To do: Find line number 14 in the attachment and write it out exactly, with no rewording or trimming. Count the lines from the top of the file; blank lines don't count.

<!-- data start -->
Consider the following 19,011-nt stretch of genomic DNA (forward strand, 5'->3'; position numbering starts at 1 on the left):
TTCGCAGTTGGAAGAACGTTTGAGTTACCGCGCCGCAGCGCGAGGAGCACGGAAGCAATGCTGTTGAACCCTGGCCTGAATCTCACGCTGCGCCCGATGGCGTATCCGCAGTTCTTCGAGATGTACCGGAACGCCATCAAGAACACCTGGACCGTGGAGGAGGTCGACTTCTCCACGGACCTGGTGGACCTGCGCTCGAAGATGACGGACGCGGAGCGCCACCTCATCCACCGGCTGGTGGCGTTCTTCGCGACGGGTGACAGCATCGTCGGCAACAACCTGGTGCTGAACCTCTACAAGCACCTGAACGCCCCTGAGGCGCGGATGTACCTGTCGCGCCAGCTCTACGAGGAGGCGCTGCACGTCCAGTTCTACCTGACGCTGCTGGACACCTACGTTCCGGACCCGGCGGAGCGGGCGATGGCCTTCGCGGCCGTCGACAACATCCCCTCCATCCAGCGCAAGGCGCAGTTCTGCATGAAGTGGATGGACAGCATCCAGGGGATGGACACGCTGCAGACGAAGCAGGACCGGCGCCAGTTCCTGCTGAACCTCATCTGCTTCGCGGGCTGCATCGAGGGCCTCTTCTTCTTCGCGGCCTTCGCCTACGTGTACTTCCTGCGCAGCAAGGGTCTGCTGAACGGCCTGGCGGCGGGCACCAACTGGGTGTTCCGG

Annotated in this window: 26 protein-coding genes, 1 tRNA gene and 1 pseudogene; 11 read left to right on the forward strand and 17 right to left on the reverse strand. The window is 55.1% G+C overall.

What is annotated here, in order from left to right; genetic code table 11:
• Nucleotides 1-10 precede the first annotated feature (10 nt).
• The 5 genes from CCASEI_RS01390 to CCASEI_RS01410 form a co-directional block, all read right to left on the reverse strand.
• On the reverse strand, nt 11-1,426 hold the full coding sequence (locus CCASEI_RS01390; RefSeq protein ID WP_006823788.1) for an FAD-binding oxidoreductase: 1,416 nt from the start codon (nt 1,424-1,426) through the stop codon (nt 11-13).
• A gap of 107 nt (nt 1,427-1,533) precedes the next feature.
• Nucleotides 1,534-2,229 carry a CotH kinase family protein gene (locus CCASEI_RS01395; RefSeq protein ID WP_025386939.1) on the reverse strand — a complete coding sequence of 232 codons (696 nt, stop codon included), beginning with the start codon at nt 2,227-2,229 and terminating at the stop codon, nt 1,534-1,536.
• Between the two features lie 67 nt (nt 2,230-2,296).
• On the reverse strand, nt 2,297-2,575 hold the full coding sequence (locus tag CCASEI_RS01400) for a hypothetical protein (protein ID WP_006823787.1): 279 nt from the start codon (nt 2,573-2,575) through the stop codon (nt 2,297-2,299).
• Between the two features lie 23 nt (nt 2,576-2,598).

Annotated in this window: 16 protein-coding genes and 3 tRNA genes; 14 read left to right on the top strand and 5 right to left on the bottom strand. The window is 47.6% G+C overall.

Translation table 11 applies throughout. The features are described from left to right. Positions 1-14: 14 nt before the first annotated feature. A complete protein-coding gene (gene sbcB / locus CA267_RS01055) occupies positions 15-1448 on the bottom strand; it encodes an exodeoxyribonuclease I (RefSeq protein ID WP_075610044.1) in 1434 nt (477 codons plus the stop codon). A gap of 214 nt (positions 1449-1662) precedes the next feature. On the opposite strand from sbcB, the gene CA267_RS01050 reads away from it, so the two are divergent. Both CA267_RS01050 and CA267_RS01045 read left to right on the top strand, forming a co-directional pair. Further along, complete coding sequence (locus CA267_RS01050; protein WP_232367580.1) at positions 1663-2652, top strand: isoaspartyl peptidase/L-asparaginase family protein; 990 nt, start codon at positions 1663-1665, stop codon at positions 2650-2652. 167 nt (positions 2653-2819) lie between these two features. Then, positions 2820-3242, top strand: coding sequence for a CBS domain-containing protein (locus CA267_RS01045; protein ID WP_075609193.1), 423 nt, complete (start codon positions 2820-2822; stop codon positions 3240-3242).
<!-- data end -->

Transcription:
Translation table 11 applies throughout. The features are described from left to right. Positions 1-14: 14 nt before the first annotated feature. A complete protein-coding gene (gene sbcB / locus CA267_RS01055) occupies positions 15-1448 on the bottom strand; it encodes an exodeoxyribonuclease I (RefSeq protein ID WP_075610044.1) in 1434 nt (477 codons plus the stop codon). A gap of 214 nt (positions 1449-1662) precedes the next feature. On the opposite strand from sbcB, the gene CA267_RS01050 reads away from it, so the two are divergent. Both CA267_RS01050 and CA267_RS01045 read left to right on the top strand, forming a co-directional pair. Further along, complete coding sequence (locus CA267_RS01050; protein WP_232367580.1) at positions 1663-2652, top strand: isoaspartyl peptidase/L-asparaginase family protein; 990 nt, start codon at positions 1663-1665, stop codon at positions 2650-2652. 167 nt (positions 2653-2819) lie between these two features. Then, positions 2820-3242, top strand: coding sequence for a CBS domain-containing protein (locus CA267_RS01045; protein ID WP_075609193.1), 423 nt, complete (start codon positions 2820-2822; stop codon positions 3240-3242).